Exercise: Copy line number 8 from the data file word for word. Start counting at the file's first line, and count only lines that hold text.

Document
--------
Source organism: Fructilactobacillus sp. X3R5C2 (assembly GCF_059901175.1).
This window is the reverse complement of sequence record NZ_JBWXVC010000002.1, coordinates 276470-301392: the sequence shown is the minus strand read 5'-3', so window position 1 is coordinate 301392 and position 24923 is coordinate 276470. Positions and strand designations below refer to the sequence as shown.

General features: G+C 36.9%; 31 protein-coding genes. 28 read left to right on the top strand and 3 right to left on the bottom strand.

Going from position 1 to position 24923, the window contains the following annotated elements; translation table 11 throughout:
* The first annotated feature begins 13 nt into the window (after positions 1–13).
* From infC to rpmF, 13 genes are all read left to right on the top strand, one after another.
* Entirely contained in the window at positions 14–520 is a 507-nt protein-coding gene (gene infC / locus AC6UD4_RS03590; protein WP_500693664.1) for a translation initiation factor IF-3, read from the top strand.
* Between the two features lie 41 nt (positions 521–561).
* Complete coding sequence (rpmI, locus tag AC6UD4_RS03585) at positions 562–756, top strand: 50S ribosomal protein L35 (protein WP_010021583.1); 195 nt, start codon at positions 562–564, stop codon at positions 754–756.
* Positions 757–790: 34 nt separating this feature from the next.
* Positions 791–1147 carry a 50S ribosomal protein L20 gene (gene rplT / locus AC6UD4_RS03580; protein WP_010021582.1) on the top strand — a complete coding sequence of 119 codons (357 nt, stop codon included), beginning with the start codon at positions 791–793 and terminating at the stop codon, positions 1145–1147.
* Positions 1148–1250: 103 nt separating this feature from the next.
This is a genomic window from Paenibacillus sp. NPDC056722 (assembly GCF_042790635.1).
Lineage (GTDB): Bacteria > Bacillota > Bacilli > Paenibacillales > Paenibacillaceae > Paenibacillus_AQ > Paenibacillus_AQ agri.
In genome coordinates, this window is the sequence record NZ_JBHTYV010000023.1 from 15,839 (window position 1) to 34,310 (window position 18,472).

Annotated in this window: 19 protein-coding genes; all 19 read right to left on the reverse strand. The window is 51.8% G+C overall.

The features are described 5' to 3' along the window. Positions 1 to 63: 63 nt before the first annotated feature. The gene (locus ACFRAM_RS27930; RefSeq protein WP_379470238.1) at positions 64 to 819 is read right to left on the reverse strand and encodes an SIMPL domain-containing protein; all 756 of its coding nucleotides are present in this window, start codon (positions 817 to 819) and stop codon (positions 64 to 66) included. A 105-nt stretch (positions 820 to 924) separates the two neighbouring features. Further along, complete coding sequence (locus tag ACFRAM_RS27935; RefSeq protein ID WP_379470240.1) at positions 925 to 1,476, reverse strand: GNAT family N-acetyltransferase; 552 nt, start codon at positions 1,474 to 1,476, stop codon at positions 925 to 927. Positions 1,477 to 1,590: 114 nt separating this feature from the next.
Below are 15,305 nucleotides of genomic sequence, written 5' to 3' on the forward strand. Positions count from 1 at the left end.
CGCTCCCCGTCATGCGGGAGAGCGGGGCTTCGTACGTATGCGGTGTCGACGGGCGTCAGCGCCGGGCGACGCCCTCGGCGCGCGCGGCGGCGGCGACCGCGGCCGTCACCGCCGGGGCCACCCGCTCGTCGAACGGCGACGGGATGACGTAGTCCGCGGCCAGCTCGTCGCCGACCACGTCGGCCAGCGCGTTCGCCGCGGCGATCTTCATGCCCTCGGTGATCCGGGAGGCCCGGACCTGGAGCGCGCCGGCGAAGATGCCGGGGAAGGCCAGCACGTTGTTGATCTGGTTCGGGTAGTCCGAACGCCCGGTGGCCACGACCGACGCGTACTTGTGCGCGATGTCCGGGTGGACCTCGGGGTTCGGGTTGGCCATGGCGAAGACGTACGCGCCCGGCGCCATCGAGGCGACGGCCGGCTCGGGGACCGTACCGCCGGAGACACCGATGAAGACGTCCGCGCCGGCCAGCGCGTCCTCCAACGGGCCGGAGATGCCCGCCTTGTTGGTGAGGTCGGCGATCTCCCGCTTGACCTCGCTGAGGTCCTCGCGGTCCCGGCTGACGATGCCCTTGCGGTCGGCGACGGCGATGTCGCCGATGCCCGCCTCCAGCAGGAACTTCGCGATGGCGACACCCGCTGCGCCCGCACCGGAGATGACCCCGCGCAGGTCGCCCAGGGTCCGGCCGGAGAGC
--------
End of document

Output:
* Between the two features lie 41 nt (positions 521–561).